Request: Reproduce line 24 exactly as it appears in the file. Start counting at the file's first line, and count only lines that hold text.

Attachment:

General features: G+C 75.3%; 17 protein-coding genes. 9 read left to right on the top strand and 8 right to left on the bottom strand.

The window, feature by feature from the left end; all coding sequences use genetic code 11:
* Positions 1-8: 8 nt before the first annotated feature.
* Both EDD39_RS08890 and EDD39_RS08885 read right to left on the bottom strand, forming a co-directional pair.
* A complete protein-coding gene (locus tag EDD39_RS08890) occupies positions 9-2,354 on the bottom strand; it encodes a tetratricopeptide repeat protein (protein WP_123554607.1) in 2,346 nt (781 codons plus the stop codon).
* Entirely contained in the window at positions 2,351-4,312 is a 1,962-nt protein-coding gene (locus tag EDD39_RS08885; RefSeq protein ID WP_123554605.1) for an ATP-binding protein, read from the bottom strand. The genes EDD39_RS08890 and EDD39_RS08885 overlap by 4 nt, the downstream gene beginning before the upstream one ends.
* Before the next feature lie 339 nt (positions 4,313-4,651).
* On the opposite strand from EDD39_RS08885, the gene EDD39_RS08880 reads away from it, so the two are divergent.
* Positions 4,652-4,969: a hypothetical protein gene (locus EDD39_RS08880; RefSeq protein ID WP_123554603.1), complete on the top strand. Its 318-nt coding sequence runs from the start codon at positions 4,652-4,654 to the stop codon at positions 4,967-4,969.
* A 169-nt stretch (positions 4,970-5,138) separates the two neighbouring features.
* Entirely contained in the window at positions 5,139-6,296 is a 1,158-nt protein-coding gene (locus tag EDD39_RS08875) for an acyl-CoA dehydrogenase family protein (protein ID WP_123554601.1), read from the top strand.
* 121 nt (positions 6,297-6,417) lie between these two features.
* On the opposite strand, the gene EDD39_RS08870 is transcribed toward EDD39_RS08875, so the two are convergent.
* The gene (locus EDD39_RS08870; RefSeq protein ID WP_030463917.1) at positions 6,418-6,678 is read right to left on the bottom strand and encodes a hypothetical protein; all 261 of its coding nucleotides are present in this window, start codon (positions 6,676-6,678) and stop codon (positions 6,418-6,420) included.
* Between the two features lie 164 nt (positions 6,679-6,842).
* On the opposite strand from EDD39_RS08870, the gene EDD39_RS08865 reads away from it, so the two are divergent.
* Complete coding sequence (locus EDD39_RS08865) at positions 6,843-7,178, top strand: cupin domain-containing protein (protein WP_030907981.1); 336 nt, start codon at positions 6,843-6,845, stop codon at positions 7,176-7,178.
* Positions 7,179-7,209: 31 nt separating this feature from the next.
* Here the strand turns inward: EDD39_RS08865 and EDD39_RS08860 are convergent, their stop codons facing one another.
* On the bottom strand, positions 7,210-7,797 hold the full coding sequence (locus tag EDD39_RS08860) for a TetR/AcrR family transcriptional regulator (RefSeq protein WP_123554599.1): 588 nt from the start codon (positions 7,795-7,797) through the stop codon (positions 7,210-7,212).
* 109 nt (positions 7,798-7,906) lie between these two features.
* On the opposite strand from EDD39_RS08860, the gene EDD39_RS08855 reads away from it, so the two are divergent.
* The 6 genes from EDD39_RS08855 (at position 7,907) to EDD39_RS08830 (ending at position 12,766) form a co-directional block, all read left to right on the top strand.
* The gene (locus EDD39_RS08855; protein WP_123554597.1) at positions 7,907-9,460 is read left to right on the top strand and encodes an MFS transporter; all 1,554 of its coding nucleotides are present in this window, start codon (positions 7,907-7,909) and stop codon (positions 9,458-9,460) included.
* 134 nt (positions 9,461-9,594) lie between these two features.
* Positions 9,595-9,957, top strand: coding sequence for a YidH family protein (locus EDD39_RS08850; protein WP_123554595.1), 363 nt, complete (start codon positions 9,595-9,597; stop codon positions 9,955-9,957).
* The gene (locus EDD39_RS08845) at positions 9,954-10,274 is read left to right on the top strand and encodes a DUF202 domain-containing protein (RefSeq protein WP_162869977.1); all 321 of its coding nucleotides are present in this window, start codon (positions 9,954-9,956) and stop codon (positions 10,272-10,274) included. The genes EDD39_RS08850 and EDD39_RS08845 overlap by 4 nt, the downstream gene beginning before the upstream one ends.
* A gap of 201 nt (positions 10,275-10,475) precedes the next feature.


* The gene (locus EDD39_RS08855; protein WP_123554597.1) at positions 7,907-9,460 is read left to right on the top strand and encodes an MFS transporter; all 1,554 of its coding nucleotides are present in this window, start codon (positions 7,907-7,909) and stop codon (positions 9,458-9,460) included.